(Bryan Suen, Research and Project Officer) – Starting this month, the service life span of all newly registered diesel commercial vehicles is limited to just 15 years. Coupled with its plan to phase out older diesel vehicles, the government is determined and committed to improve roadside air quality.
This policy is part of a raft of incentives to tackle roadside emissions and protect public health. The ex gratia payment scheme to phase out pre-Euro IV diesel commercial vehicles starts on March 1, and will see more than 80,000 such vehicles off our roads by 2020. Together with the catalytic converter replacement scheme for LPG vehicles and the introduction of a new air quality health index, the plan underlines the government’s commendable determination to improve Hong Kong’s air quality. (more…)
(Wilson Lau, Research & Project Officer) – Country park enclaves were a big issue last year. Some 54 pockets lacking a specific land-use classification were being assessed by the government. In this year’s policy address, the chief executive said it would seek to better protect ecologically important sites in private ownership through two measures: the management agreement scheme that enables approved non-governmental organisations to partner landowners in conserving the sites, and public-private partnerships. (more…)
Hong Kong 13 February 2014 – Civic Exchange commends the shipping industry for extending the Fair Winds Charter to the end of 2014. This is a welcoming move from the industry, showing once again how committed they are in reducing ship emissions in Hong Kong, supporting government legislation for at-berth fuel switching, and promoting similar practices and regulations across the Pearl River Delta (PRD) region. (more…)
(Su Liu, Head of Greater China and water policy research) – In his policy address last week, Chief Executive Leung Chun-ying made it clear that “Hong Kong needs sustained economic growth to address issues such as poverty, housing, an ageing society, environmental protection and the upward mobility of our young people”. Sound familiar? Yes, it is an elaboration of Deng Xiaoping’s famous saying, “Development is an absolute principle”.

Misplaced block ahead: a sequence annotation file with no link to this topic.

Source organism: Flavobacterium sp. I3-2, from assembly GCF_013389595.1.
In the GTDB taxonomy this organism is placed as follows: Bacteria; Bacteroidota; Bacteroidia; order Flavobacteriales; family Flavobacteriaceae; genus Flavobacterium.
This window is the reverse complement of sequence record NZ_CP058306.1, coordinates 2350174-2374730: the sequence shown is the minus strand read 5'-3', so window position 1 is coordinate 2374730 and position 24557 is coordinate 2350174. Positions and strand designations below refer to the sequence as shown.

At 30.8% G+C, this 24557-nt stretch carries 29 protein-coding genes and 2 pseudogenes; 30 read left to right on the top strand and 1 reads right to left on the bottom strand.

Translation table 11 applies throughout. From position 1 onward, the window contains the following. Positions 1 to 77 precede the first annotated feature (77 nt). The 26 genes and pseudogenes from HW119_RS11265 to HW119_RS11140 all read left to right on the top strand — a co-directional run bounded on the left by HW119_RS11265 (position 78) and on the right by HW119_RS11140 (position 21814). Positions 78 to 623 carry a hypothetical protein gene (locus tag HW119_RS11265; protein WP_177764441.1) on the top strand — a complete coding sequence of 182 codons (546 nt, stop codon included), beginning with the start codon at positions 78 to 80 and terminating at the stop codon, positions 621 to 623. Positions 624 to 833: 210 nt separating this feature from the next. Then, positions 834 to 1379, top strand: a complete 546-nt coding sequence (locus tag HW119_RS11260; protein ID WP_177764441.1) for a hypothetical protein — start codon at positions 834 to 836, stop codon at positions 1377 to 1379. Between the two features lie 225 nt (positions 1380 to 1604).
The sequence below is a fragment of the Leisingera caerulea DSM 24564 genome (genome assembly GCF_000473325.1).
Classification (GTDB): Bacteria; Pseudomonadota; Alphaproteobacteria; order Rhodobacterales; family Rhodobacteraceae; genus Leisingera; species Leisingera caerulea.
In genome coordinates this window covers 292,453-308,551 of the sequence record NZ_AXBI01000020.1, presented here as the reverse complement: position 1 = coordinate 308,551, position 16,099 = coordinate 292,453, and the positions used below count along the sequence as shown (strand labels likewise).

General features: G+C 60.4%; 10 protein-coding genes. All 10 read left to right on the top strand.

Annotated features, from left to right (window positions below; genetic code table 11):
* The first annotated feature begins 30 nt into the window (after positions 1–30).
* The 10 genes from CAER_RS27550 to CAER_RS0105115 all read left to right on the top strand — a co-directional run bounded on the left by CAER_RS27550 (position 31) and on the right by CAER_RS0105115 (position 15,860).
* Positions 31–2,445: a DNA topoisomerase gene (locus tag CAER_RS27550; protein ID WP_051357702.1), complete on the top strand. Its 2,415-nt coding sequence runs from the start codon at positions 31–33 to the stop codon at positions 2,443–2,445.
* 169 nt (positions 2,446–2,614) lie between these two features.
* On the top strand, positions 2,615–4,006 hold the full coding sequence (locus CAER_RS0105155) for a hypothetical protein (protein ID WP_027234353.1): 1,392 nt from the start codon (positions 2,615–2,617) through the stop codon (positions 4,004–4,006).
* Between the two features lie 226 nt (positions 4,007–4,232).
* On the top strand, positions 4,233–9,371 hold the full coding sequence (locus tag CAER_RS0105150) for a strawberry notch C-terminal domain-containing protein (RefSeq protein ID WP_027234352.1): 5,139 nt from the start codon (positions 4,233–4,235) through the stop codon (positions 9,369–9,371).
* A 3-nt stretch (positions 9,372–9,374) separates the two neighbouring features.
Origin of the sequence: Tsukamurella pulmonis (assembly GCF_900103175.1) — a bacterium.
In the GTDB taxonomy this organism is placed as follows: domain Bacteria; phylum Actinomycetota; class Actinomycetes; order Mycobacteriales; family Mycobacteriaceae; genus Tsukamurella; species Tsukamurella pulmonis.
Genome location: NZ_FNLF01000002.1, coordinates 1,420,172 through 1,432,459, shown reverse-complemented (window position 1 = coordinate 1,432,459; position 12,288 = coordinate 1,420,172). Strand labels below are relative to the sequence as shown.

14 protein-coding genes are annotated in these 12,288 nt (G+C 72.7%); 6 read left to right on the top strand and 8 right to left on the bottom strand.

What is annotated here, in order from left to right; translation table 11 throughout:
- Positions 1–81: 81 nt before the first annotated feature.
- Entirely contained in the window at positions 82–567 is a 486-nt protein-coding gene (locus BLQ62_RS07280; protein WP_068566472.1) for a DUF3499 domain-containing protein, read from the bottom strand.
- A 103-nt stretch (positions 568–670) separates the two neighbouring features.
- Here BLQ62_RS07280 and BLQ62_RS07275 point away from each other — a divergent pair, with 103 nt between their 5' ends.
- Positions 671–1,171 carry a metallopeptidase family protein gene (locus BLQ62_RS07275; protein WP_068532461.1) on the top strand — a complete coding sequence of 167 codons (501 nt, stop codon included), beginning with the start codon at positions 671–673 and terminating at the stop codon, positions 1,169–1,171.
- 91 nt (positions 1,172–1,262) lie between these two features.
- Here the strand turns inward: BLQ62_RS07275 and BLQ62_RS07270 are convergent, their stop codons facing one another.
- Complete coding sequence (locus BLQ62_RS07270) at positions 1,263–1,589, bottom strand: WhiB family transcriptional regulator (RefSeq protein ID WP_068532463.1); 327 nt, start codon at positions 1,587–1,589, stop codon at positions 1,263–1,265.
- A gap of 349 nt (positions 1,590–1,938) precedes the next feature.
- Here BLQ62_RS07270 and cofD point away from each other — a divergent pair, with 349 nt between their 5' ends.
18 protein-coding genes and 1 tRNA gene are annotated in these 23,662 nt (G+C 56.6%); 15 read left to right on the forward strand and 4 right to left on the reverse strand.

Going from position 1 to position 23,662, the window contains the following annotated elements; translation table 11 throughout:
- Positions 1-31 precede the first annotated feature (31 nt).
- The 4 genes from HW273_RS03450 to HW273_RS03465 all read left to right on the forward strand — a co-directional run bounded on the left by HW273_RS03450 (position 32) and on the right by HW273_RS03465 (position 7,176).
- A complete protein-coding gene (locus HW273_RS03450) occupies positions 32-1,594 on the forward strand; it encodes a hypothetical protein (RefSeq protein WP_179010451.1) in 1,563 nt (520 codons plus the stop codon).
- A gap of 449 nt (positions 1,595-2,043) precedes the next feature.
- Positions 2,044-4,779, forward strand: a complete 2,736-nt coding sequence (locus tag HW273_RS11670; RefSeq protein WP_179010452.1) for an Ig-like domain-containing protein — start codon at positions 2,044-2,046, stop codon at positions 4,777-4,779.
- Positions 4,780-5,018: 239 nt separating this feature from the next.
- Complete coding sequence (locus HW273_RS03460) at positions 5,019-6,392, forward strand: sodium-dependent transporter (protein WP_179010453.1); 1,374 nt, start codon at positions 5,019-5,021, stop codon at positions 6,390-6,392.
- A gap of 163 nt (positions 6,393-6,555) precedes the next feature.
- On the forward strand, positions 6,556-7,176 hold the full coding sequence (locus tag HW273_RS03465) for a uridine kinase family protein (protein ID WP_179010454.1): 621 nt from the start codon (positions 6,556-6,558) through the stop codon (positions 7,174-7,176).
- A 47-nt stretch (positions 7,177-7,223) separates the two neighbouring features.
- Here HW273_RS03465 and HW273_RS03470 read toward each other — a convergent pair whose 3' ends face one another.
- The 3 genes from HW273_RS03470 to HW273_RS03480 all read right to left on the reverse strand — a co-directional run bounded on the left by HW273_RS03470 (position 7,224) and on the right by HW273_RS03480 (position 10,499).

Did Leung mean that “sustained economic growth” is the magic pill to solve Hong Kong’s problems? Or was he trying to say that we should seek economic development in a sustainable manner?
Sustained economic growth means achieving growth at any cost; while sustainable development means that at times there may appear to be no growth, but in the long term, growth is sustainable.
Even if economic growth were the sole objective, the policy address missed some fundamental factors enabling such growth. Water is one of them. By
The “total water management” strategy launched in 2008 governs Hong Kong’s water resources management. Ideally, such a strategy would ensure Hong Kong can manage its water in a closed loop.
This loop consists of two halves: the supply of clean water, which is managed by the Water Supplies Department, and the handling of waste water, which is the responsibility of the Drainage Services Department. “Closing the water loop” means considering the two halves as a whole; waste water is a potential resource that can be purified and reused.
Currently, however, the two halves are separate. The water management strategy is driven by the Water Supplies Department, and while it has proposed many initiatives regarding our water supply, it does not fully deal with the other half.
The department believes that “given its geography and population, Hong Kong cannot acquire all of its water resources locally to support growth”. Therefore, we must rely on the mainland for most of our water supplies. It has barely explored the possibilities of reclaiming and recycling water.
Such a structure creates the false luxury of being able to waste precious resources. This is evident in our spillage management and flood control operations. In 2013, total spillage from Hong Kong reservoirs reached 40 million cubic metres. This means that rainwater is being deliberately discharged from our reservoirs to make room for purchased water from Dongjiang. Also last year, a further 1.1 million cubic metres of rainwater was discharged from the drainage department’s flood storage tanks in two locations.
The added sum does not even reflect the full amount; it excludes rainwater that is captured from the hills through three storm-water drainage tunnel
Leung has promised to review our total water management strategy; however, without an overall vision for Hong Kong beyond 2047, this review cannot be meaningful. Hong Kong must consider a water strategy that is capable of closing the loop.
FOR IMMEDIATE RELEASE
Civic Exchange’s responses to the 2014 Policy Address
HONG KONG: Wednesday, 15 January 2014 – Civic Exchange would like to comment on various initiatives proposed by the Chief Executive in the 2014 Policy Address, including air quality management, nature conservation, urban liveability, people with disabilities, and women’s issues. Despite significant steps in the right direction, there were missed opportunities and areas where Civic Exchange would like to express major reservations. (more…)
When compared with Singapore, what’s missing in Hong Kong’s water policy is not water resources, but a long-term vision and determination to become a more responsible and self-reliant city. Why? (more…)